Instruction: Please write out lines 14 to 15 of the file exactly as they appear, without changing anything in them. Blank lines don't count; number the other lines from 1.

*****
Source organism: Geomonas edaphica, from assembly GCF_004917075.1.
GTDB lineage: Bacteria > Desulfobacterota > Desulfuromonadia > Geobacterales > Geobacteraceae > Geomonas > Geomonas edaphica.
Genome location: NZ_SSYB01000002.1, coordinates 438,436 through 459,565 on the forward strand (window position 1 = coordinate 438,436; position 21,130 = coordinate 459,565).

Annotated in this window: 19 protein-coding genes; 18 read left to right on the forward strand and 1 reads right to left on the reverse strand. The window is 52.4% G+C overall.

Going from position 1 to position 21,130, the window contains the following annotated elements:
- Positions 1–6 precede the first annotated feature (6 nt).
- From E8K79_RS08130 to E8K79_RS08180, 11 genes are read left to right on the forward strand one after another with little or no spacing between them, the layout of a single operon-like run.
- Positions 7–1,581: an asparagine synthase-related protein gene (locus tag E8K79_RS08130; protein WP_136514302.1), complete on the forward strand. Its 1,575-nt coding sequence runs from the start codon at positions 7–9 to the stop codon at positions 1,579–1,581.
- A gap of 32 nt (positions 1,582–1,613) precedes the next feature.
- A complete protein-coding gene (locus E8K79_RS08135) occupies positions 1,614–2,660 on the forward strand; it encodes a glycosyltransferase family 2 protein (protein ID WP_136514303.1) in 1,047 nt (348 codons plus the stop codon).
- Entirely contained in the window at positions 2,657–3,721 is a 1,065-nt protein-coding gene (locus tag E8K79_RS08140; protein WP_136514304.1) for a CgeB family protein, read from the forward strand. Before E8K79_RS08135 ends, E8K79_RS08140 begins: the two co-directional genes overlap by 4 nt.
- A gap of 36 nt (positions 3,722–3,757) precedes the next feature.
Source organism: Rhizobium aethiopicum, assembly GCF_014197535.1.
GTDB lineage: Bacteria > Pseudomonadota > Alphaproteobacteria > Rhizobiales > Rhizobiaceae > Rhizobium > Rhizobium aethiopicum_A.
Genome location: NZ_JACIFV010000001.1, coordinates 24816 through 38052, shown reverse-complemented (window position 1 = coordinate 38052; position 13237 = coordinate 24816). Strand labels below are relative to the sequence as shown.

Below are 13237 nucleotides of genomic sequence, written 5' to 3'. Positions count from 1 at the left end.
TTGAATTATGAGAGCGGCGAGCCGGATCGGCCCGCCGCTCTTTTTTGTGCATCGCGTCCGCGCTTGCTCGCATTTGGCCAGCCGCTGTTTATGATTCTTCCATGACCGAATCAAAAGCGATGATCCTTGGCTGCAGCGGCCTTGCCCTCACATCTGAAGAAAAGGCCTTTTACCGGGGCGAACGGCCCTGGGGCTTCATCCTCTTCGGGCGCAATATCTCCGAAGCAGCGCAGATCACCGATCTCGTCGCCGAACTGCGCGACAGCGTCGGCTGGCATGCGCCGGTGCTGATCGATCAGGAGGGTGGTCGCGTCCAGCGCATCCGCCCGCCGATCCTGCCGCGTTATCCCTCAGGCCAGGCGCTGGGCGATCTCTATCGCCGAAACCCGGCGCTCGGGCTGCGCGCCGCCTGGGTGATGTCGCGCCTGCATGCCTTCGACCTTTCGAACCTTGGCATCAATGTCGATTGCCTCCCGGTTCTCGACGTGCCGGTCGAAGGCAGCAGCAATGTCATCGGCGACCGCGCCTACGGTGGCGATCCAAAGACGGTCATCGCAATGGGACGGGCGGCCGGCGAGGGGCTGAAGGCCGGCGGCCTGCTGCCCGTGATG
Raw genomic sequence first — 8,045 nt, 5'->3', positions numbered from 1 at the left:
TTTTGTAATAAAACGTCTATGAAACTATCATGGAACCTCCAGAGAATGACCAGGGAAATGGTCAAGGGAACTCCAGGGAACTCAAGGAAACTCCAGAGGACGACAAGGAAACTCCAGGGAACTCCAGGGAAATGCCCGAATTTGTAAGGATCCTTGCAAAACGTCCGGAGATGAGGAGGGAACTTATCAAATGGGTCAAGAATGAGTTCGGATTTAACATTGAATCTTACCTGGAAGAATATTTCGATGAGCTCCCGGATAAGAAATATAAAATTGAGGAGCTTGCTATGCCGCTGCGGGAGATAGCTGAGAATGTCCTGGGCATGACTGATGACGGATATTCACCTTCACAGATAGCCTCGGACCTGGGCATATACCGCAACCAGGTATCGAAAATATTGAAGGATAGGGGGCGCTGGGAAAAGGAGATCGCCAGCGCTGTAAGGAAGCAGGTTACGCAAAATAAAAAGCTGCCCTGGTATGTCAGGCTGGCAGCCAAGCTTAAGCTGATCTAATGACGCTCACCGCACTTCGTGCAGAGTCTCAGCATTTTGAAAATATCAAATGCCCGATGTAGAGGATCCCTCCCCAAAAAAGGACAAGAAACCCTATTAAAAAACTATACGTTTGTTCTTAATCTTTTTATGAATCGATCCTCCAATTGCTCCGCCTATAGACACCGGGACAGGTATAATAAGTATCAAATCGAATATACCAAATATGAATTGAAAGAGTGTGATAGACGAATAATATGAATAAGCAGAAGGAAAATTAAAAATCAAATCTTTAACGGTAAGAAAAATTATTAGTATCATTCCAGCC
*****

GTDB lineage: Bacteria > Pseudomonadota > Alphaproteobacteria > Rhizobiales > Rhizobiaceae > Rhizobium > Rhizobium aethiopicum_A.
Genome location: NZ_JACIFV010000001.1, coordinates 24816 through 38052, shown reverse-complemented (window position 1 = coordinate 38052; position 13237 = coordinate 24816). Strand labels below are relative to the sequence as shown.